To prevent this, ensure you follow a proper vaccination schedule and deworming programme. Deworm the birds monthly by using Kepromec Oral. Use Ectoblast for delousing and to handle flies in poultry. Manage your litter well to prevent diseases such as coccidiosis.

Also, follow good biosecurity measures and general sanitary precautions. However, if you suspect a disease, contact a skilled veterinarian to examine your flock and get an accurate diagnosis and treatment. Your best protection against disease is to buy healthy stock and keep them isolated from other birds. If you wish to increase your flock, buy chicks from a reputable hatchery or hatch some of your eggs.

  • Stress

A drop in egg production occurs when laying hens are stressed for any reason. For instance, most layers are usually affected by sudden changes in their usual pattern, such as a change of pen location or layout. Other stressors that can trigger egg production decline include being harassed by a predator at night, and severe weather including extreme cold or extreme heat. Therefore, poultry farmers should avoid handling or moving their birds as soon as they start laying eggs, and amend security lapses on the farm.

  • Moulting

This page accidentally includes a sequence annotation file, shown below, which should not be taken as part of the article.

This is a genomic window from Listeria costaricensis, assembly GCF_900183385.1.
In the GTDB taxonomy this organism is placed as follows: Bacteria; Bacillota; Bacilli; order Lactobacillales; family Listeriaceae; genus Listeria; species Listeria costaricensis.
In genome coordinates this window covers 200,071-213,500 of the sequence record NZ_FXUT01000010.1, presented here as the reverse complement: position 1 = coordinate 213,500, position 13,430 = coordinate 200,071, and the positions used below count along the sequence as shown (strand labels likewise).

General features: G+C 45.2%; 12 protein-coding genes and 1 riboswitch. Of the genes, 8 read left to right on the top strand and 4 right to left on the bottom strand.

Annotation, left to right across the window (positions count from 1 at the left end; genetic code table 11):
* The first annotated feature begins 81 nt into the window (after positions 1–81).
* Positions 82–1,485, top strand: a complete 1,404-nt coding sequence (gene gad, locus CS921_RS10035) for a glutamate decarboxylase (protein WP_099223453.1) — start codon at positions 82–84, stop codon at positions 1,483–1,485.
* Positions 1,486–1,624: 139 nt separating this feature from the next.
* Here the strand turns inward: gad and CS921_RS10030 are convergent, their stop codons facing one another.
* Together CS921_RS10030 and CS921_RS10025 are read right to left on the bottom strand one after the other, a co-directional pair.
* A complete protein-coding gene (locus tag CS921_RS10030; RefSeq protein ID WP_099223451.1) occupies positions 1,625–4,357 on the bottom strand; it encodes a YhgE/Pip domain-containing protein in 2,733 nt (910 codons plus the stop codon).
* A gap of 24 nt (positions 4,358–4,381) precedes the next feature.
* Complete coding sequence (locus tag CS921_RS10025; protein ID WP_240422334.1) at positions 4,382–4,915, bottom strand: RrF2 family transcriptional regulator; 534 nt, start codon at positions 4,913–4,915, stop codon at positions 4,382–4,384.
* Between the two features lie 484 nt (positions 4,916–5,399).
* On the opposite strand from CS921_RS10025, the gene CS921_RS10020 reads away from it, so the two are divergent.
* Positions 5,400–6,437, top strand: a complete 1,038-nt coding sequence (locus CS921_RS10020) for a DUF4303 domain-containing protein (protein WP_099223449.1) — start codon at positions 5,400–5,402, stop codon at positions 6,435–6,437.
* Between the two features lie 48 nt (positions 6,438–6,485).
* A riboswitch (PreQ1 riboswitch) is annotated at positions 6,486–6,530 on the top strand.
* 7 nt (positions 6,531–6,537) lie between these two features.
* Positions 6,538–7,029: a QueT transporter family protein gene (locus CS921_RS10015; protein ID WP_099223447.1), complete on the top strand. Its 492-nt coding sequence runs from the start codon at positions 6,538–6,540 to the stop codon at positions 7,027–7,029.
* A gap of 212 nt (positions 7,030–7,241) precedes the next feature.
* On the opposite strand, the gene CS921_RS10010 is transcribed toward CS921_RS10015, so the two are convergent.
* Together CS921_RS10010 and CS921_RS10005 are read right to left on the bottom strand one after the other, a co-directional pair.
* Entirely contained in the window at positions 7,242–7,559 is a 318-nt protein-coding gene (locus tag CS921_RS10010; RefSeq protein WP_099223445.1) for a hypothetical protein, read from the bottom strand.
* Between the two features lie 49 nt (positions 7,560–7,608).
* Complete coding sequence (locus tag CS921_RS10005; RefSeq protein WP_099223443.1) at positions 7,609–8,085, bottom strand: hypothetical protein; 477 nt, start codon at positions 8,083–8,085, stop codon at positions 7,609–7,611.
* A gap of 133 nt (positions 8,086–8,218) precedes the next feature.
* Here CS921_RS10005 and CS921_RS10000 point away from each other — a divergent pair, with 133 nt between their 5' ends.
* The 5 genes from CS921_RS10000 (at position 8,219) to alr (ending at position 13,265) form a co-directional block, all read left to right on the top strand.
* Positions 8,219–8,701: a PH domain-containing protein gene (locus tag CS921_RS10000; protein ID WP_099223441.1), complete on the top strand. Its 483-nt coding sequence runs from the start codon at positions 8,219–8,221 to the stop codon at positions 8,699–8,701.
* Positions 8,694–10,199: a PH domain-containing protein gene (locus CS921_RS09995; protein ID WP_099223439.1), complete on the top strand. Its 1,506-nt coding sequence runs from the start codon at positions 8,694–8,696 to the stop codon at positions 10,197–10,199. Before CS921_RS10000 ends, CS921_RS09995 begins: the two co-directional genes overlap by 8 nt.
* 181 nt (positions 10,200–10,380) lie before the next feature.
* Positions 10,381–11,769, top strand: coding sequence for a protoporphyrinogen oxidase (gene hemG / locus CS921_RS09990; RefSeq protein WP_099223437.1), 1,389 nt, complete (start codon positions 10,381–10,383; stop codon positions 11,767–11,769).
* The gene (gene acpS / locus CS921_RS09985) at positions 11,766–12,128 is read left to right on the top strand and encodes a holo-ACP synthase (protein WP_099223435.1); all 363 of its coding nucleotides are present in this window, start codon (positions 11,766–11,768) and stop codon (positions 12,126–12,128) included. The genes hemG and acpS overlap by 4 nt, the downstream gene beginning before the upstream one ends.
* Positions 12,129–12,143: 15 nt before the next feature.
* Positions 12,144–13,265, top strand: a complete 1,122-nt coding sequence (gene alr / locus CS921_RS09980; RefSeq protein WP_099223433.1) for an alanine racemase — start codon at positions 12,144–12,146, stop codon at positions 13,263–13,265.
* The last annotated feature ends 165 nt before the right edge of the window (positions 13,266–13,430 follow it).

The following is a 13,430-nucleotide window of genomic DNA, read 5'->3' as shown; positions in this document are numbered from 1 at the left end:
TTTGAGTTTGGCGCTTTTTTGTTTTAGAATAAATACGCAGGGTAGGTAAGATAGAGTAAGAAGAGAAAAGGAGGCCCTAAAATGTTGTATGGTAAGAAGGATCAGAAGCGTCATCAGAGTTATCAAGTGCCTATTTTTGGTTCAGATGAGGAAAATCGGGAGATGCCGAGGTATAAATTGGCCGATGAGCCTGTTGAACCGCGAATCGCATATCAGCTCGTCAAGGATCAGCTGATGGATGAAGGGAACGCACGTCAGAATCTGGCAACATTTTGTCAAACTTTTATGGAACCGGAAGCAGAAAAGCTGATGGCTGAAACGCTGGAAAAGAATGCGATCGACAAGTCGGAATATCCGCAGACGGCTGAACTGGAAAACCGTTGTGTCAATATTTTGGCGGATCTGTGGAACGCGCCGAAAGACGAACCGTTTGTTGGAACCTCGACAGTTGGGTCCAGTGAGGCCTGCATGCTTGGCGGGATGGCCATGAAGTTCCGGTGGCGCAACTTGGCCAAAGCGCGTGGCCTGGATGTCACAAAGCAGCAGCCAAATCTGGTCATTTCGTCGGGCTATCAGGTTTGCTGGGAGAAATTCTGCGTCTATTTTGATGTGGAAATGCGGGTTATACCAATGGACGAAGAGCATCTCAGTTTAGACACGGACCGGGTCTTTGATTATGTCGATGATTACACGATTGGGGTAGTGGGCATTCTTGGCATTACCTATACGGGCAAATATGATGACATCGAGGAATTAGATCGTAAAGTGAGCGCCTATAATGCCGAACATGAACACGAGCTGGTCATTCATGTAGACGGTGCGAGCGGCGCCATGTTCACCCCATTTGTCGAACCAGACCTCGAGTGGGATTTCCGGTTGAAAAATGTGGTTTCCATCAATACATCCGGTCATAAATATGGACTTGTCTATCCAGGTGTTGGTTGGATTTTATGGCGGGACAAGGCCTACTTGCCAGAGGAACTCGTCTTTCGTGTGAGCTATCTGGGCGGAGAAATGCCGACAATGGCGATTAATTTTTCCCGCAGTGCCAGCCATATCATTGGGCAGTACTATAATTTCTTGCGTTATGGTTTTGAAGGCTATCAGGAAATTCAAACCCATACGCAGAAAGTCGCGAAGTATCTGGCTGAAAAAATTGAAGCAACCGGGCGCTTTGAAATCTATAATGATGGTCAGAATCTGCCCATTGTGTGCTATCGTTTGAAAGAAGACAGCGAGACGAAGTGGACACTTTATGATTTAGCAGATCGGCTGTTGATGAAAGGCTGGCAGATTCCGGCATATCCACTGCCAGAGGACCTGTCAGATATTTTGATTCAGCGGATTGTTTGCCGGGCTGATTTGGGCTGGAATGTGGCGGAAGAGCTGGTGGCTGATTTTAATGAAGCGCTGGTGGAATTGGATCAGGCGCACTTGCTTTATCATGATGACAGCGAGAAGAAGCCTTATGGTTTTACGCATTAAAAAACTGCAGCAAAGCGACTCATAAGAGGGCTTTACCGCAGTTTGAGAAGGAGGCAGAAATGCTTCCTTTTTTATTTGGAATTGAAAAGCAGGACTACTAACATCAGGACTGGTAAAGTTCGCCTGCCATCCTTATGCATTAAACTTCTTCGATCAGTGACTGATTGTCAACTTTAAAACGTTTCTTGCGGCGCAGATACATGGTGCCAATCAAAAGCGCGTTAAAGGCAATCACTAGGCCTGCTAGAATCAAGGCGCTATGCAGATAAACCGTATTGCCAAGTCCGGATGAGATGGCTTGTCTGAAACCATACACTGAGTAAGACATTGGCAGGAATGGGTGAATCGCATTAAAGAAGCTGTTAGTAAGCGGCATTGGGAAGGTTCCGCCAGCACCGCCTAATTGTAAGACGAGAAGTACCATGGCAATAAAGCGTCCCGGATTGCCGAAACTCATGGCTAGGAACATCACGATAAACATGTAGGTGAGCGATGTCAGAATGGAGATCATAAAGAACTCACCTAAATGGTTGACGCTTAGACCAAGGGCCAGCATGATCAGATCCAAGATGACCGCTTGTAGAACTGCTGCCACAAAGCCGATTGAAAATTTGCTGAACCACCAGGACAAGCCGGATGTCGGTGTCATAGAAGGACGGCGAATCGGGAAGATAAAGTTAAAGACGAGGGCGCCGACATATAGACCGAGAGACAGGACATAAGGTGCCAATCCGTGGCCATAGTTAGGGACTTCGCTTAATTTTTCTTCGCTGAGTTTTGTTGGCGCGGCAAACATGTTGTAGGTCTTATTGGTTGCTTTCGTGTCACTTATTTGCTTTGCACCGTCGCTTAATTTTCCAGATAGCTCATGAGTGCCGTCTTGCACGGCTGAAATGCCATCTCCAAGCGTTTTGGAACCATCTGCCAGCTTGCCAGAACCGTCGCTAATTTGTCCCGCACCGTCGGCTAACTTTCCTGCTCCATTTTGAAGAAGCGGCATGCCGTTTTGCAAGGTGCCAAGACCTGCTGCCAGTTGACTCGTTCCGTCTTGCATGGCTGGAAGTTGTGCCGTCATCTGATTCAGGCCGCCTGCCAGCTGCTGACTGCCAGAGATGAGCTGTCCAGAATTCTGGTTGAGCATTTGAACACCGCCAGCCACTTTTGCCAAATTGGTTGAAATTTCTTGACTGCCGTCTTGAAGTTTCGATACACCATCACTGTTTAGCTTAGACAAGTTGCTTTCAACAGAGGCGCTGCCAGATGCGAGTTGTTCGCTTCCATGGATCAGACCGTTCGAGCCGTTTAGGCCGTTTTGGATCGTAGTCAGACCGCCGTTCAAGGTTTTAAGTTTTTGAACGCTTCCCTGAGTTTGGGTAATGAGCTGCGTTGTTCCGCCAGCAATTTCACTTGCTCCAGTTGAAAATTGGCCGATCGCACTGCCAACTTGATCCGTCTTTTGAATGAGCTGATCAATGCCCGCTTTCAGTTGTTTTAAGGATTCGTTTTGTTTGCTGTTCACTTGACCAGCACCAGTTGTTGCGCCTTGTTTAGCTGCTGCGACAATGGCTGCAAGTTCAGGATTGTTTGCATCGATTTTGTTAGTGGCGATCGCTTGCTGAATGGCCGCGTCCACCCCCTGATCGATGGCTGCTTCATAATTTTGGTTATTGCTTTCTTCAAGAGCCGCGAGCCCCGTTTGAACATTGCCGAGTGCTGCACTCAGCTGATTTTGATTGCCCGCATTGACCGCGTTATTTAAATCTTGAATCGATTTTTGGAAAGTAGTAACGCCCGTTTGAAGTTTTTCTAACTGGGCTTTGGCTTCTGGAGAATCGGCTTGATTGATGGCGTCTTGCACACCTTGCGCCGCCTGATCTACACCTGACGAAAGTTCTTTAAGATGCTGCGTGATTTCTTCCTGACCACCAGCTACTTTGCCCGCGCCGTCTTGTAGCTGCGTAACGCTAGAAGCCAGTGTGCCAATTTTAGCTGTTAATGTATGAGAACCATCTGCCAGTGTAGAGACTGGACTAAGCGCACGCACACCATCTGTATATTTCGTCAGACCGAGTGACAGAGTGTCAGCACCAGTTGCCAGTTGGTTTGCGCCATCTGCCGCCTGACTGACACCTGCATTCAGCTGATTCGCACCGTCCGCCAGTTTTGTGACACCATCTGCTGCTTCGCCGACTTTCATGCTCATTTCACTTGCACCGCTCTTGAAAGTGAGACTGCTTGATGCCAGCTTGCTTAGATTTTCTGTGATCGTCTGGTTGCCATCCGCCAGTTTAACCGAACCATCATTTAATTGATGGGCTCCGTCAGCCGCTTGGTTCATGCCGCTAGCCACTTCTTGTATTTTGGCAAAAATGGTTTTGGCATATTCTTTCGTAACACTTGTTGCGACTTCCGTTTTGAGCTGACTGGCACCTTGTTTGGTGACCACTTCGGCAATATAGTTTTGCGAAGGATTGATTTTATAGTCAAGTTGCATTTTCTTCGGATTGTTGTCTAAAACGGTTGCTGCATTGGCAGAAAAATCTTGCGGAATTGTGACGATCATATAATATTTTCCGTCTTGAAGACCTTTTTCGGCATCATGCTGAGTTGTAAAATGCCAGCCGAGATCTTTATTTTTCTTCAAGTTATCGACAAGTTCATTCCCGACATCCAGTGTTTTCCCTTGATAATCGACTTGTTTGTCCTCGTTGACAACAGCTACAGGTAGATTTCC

Moulting is the natural process of feather shedding and re-growth. Hens divert protein and energy away from egg production to concentrate on feather growth. Poorer layers and older hens often moult more and lay less. Supplementing a hen’s diet with extra protein during a moult can aid in feather growth and egg production.

  • Faulty Cage Design

The improper slope of cage floor could result in egg breakage or egg-eating by birds. Also, space between the feeder and egg tray will allow eggs to roll out for birds to extend their neck and peck or break the egg.

Other management and environmental factors such as time of year, competency of farmworkers, debeaking, and predators consuming the eggs, egg-eating by hens in the flock, excessive egg breakage, could also affect egg production.

Read also: Feed capacity development

In summary, if a drop in egg production occurs in your layers, investigate the cause with the following checkpoints;

  • What is the age of the birds?
  • Is feed available to all birds?
  • Has the level of feed consumption changed lately?
  • Is the watering system properly and are the birds getting enough clean water?
  • Do you adhere to biosecurity measures?
  • What is the light source and how much light do the birds receive daily?
  • What is the condition of the poultry house?
  • Has shell strength and egg size changed?
  • Are there any signs of disease?
  • Was a proper vaccination schedule followed?
  • Is mortality higher than normal?
  • Was debeaking done at the right time and was it properly done?
  • What’s the flock history? Do the same flock previously have the same or other problem?

With these checkpoints, you can easily recognize when a drop in egg production is caused by a problem that requires your attention and take the necessary measures to increase the production of eggs on your farm. Also, remember to consult with your veterinarian. As long as your layers have all they need to be healthy, they will produce as they should.